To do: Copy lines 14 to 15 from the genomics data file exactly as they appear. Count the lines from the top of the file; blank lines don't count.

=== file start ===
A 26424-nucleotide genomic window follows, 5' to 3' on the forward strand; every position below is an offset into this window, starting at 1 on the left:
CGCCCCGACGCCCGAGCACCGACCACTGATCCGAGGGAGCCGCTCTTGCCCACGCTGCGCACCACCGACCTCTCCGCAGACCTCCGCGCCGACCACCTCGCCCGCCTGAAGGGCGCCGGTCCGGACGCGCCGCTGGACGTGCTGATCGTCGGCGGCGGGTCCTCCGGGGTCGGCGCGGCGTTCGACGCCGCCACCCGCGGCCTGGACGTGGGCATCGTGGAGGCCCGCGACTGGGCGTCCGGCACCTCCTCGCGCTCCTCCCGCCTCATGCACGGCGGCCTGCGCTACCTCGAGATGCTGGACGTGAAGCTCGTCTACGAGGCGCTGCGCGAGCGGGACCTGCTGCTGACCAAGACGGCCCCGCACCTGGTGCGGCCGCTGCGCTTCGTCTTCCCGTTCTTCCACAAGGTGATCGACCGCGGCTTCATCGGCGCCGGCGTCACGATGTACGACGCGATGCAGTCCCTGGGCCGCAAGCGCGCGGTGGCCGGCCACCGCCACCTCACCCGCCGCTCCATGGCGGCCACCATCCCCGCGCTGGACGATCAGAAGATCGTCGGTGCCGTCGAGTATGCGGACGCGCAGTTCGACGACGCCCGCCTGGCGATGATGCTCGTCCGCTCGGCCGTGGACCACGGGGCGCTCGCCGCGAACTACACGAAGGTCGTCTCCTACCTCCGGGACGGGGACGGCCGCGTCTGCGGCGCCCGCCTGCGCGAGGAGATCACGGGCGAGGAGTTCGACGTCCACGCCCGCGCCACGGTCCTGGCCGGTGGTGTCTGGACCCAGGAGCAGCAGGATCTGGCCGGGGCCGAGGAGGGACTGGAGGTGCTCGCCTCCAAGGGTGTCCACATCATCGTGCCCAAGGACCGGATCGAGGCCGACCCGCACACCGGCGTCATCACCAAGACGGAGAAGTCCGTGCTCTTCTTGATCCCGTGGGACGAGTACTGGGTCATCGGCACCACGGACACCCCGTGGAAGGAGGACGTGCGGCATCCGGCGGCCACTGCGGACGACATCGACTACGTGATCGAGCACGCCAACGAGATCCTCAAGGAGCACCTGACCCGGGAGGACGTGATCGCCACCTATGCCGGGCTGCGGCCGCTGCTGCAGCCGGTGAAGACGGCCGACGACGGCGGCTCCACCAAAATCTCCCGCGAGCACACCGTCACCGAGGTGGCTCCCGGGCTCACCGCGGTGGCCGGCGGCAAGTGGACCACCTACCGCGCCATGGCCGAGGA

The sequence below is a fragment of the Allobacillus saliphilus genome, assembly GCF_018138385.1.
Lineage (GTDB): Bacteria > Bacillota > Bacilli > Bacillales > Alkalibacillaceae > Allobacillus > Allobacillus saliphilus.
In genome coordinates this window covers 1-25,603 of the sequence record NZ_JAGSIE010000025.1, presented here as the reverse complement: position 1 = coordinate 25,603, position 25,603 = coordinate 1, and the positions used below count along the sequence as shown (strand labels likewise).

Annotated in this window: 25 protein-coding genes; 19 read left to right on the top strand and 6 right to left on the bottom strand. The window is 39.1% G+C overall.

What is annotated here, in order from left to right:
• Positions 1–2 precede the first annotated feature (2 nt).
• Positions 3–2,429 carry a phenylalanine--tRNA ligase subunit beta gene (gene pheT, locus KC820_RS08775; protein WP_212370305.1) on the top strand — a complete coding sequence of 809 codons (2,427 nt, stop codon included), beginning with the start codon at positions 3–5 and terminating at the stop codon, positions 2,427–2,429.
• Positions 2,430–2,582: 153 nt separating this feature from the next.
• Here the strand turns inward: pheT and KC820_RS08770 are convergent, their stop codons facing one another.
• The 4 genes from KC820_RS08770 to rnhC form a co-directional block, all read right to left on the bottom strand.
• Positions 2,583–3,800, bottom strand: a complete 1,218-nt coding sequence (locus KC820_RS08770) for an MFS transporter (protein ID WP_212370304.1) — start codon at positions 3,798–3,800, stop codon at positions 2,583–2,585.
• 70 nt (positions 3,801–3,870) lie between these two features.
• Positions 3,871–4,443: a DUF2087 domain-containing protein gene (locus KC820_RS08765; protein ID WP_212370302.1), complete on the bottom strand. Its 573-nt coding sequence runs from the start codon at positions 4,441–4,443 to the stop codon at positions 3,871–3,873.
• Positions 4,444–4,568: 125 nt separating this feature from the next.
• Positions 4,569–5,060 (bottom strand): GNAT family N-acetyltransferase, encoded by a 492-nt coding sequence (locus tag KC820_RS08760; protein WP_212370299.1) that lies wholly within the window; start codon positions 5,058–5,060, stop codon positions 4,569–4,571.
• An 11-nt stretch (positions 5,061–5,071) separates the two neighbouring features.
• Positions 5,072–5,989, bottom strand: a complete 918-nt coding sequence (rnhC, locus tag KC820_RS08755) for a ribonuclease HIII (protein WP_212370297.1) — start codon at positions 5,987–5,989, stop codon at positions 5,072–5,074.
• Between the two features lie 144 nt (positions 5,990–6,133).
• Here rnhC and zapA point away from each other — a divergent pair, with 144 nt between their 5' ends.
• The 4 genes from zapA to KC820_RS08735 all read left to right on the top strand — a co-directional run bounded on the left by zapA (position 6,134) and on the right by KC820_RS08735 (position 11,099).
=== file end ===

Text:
• 70 nt (positions 3,801–3,870) lie between these two features.
• Positions 3,871–4,443: a DUF2087 domain-containing protein gene (locus KC820_RS08765; protein ID WP_212370302.1), complete on the bottom strand. Its 573-nt coding sequence runs from the start codon at positions 4,441–4,443 to the stop codon at positions 3,871–3,873.